Healing from trauma
“Healing” is a term doctors use often to describe a patient’s progress, but healing goes beyond the flesh.
Dr. Audrey Tanksley delivered a keynote speech about the intersection of violence and health at a Feb. 20 forum held at SIU School of Medicine in Springfield. Tanksley is the medical director of Heartland Alliance, an international organization that advocates for improved living conditions for the impoverished. She noted that violence can take on many different forms, including gun violence and domestic violence. Violence almost always leads to trauma and that trauma needs to be healed.
Ticara Onyewuenyi, an SIU School of Medicine student who coordinated the event through the Student National Medical Association, said she and other students attended an event where Tanksley had delivered a similar speech and wanted to share her unique experience with Springfield.
“A large part of our inspiration came from Dr. Tamara O’Neal, who was unfortunately murdered by gun violence,” Onyewuenyi said.
O’Neal was an SIU School of Medicine alumni who was shot and killed in November 2018 in the parking lot of Mercy Hospital in Chicago, where she worked as an ER doctor, by Juan Lopez, the man O’Neal had broken off her engagement to just a few months before her death.
Lopez killed an officer and another worker at Mercy Hospital before dying during a shootout with police.
While trauma impacts people regardless of socioeconomic condition, those who are in poverty are 70 times more likely to experience violent crime.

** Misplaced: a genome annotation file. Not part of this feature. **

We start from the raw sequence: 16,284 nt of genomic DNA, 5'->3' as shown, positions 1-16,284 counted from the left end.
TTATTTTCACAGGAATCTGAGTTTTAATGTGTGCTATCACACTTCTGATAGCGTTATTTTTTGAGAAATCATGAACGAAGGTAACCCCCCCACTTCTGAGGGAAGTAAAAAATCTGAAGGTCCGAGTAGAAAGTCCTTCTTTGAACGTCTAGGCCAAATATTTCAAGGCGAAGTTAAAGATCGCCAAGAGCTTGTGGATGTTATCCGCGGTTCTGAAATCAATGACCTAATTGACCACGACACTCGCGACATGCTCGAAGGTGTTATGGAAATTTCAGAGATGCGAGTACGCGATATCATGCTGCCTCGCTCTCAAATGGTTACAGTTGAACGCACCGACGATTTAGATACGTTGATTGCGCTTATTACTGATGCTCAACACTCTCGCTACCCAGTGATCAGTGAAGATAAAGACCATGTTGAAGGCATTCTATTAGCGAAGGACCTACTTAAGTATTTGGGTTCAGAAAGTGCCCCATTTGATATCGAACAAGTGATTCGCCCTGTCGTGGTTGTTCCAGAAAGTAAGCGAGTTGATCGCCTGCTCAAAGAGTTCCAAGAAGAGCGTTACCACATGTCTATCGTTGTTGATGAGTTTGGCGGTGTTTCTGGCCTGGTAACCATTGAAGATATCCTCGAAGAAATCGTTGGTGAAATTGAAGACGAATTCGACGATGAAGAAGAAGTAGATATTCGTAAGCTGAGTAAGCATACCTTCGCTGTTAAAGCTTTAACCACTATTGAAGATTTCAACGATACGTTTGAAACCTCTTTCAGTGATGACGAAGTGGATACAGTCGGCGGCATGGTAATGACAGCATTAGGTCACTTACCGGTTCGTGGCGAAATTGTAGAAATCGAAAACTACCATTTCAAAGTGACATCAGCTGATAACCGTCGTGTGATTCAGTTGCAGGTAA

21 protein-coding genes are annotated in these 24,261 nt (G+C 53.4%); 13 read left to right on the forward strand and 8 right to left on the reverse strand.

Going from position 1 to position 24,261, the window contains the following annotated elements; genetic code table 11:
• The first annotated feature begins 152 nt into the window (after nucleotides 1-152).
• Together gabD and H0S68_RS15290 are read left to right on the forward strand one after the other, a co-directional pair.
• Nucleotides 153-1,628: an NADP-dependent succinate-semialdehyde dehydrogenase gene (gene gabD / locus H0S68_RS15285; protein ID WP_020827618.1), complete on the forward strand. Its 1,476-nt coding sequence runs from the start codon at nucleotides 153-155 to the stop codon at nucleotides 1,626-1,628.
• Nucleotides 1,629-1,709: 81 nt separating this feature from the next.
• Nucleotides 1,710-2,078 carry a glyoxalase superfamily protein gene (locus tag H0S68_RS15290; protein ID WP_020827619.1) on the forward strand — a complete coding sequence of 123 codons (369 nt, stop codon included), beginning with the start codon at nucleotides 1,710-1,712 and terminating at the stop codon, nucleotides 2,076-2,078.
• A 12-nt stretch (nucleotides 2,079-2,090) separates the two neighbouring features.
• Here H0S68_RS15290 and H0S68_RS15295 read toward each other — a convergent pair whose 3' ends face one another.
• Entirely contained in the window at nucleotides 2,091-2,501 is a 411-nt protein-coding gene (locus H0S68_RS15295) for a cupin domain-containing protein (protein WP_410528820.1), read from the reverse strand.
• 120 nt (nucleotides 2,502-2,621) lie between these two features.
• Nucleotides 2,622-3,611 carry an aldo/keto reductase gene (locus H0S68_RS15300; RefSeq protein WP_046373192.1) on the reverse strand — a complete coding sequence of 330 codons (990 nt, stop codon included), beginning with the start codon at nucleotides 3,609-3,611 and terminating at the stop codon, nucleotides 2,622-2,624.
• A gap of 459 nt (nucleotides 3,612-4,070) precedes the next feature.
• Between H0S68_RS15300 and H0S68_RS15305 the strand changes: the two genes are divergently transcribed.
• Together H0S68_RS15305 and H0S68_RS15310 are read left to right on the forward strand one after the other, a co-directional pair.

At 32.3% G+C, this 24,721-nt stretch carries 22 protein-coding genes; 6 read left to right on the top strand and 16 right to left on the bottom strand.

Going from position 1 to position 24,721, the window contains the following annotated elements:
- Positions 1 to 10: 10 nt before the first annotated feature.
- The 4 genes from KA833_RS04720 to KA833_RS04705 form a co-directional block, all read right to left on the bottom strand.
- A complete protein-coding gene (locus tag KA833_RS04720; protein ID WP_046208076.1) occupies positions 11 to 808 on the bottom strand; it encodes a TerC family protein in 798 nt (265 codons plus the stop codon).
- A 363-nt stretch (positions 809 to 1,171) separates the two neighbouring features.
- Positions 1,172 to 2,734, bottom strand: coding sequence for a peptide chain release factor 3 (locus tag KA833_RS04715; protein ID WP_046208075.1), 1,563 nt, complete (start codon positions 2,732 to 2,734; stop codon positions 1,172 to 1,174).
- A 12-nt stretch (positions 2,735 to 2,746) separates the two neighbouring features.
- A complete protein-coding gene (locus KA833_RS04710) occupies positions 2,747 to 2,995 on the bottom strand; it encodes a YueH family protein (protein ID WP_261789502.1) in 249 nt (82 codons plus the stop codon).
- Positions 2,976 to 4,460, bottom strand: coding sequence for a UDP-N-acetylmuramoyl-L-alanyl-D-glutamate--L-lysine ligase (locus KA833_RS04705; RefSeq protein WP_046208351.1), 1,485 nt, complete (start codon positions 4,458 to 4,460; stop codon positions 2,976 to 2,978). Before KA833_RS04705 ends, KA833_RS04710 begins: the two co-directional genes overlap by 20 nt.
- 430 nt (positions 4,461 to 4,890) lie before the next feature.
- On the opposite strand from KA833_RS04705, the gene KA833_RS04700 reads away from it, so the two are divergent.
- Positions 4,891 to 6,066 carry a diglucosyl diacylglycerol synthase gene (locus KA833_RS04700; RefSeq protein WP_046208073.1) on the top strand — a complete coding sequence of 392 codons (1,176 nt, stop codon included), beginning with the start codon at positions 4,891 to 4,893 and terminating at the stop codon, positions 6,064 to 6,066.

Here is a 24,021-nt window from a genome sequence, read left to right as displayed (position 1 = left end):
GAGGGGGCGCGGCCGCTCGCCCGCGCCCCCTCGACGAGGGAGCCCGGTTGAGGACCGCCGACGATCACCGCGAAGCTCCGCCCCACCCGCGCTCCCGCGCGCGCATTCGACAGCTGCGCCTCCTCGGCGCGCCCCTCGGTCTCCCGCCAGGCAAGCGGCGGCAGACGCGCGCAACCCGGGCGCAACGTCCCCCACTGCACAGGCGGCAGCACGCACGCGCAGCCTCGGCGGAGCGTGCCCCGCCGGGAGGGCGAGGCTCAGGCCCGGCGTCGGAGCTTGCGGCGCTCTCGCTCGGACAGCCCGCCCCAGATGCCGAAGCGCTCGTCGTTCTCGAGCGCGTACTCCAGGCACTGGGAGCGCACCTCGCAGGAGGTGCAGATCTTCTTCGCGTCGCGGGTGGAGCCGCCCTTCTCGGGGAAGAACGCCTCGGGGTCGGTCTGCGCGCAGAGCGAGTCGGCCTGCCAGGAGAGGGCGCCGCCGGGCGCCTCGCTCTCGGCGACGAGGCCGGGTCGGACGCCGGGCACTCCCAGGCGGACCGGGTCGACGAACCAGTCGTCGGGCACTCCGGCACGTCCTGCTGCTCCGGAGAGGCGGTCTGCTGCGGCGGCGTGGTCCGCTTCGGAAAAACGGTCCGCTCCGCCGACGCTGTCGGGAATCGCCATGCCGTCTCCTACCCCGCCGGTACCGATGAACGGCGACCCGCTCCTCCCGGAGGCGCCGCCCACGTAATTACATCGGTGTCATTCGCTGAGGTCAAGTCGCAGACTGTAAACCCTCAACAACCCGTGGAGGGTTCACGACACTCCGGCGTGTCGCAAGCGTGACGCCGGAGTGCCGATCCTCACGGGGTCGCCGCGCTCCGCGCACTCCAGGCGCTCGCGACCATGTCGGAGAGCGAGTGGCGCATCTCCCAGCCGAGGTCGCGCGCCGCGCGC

Tanksley said there are many different “gaps” that can occur during the course of a person’s life that could lead to an early death. This occurs when a person is developing and is inundated by a constant flow of stress that eventually changes the way a person thinks.
“Just think about people who are constantly being stressed, even children in utero,” Tanksley said. “They can’t stop it, and it doesn’t turn off.”
Trauma induced by violence has two different effects: those who witness violence are angrier, while those who are the victims of violence tend to be more depressed.
To emphasize her point about crime, violence and poverty, Tanksley referred to an FBI study that found a correlation between exposure to above-average levels of lead and crime.
“This particular theory says the higher the level of lead, the higher the level of the crime, because we know what lead does to cognitive development. And if you think about it, where are typically the higher levels of lead?” Tanksley asked the audience. “Poor communities, because we have old buildings with old paint.”
Tanksley compared poverty and health care in Chicago to Sangamon County. Although the population sizes vastly differ, the percentage of people living in poverty and lacking health care access are comparable.
Furthermore, mortality rates associated with mental and substance abuse disorders have increased almost threefold over the past 34 years.
Once Tanksley finished her presentation, she joined Erica Smith, director of shelter and support services at Helping Hands, Sgt. Gerry Castles of the Springfield Police Department and Greg Damarin, police chief and director of public safety at SIU School of Medicine, where all panelists took questions from the audience.
Castles spoke about how his work at SPD as a part of the crisis intervention team has placed him in situations where he has needed to remain calm when dealing with those who may be experiencing a crisis or suffering from mental health conditions or substance abuse.
He and Tanksley let those attending the presentation know that when dealing with other’s trauma, it’s important to have positive outlets to deal with the stress and take time to heal.
“You have to change the way you think about things if you’re truly going to heal,” Tanksley said.
Lindsey Salvatelli is an editorial intern with Illinois Times as part of the Public Affairs Reporting master’s degree program at University of Illinois Springfield. Contact her at email@example.com.